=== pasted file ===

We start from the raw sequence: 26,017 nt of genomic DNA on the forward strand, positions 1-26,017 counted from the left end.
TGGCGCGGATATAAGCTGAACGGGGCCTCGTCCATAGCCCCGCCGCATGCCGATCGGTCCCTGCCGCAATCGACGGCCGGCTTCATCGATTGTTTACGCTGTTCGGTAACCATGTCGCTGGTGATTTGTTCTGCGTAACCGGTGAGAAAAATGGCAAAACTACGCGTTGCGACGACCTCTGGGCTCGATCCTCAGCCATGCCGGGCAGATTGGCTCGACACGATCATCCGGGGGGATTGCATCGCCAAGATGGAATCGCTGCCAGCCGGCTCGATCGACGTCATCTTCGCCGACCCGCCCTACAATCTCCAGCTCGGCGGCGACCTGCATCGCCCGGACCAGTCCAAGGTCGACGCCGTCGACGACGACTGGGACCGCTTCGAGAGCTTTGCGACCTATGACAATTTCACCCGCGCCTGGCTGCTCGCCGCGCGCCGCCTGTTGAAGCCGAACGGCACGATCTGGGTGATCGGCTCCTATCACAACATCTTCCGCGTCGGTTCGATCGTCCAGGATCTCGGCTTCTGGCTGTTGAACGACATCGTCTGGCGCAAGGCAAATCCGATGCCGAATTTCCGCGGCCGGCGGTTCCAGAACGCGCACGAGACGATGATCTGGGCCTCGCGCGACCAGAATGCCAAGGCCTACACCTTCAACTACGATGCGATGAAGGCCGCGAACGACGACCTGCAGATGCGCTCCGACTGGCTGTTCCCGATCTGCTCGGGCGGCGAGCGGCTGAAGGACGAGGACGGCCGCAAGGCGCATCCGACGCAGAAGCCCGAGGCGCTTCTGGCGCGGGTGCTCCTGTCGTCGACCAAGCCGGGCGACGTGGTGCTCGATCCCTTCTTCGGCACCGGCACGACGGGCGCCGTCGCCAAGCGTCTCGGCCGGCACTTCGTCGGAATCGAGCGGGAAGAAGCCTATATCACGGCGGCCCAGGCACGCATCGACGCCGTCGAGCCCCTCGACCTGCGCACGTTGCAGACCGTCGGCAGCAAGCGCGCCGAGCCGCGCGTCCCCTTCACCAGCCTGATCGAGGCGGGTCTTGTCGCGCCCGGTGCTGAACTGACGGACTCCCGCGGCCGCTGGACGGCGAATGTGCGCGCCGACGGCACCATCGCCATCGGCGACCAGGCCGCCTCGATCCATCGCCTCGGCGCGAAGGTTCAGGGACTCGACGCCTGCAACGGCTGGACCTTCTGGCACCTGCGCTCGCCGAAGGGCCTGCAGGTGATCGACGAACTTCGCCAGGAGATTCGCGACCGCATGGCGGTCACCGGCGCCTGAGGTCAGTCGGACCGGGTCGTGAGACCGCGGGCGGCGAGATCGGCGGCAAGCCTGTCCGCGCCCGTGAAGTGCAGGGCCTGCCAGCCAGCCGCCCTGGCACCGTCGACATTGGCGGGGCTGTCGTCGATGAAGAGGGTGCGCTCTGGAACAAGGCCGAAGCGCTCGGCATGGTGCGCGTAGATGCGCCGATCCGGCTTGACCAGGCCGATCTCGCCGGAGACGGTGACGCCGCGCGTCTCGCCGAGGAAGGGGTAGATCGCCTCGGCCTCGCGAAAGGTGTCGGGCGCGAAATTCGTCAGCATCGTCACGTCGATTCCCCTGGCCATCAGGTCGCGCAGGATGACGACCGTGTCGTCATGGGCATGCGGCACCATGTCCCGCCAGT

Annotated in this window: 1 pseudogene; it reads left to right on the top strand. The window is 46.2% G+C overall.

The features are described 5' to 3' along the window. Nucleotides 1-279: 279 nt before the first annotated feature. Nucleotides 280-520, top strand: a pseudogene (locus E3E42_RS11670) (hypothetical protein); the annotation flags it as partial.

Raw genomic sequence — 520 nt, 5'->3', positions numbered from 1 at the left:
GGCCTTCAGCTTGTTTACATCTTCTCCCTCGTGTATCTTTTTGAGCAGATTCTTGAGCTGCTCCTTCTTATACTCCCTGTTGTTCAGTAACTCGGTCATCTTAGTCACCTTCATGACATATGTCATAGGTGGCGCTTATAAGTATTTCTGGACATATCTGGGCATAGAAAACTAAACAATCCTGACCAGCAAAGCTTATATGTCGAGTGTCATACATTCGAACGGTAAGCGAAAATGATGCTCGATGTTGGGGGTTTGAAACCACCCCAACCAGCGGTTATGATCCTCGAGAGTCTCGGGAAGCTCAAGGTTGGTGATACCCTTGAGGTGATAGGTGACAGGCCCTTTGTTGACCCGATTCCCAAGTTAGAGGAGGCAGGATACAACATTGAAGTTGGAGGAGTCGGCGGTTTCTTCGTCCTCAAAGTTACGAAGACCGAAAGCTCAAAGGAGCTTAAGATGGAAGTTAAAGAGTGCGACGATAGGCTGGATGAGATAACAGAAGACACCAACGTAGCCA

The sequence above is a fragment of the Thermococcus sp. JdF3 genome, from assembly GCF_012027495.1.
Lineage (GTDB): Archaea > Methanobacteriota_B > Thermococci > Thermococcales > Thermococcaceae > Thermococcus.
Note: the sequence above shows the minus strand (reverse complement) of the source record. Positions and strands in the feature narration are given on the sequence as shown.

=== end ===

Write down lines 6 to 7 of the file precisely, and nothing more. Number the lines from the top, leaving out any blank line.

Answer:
GGCCTTCAGCTTGTTTACATCTTCTCCCTCGTGTATCTTTTTGAGCAGATTCTTGAGCTGCTCCTTCTTATACTCCCTGTTGTTCAGTAACTCGGTCATCTTAGTCACCTTCATGACATATGTCATAGGTGGCGCTTATAAGTATTTCTGGACATATCTGGGCATAGAAAACTAAACAATCCTGACCAGCAAAGCTTATATGTCGAGTGTCATACATTCGAACGGTAAGCGAAAATGATGCTCGATGTTGGGGGTTTGAAACCACCCCAACCAGCGGTTATGATCCTCGAGAGTCTCGGGAAGCTCAAGGTTGGTGATACCCTTGAGGTGATAGGTGACAGGCCCTTTGTTGACCCGATTCCCAAGTTAGAGGAGGCAGGATACAACATTGAAGTTGGAGGAGTCGGCGGTTTCTTCGTCCTCAAAGTTACGAAGACCGAAAGCTCAAAGGAGCTTAAGATGGAAGTTAAAGAGTGCGACGATAGGCTGGATGAGATAACAGAAGACACCAACGTAGCCA

The sequence above is a fragment of the Thermococcus sp. JdF3 genome, from assembly GCF_012027495.1.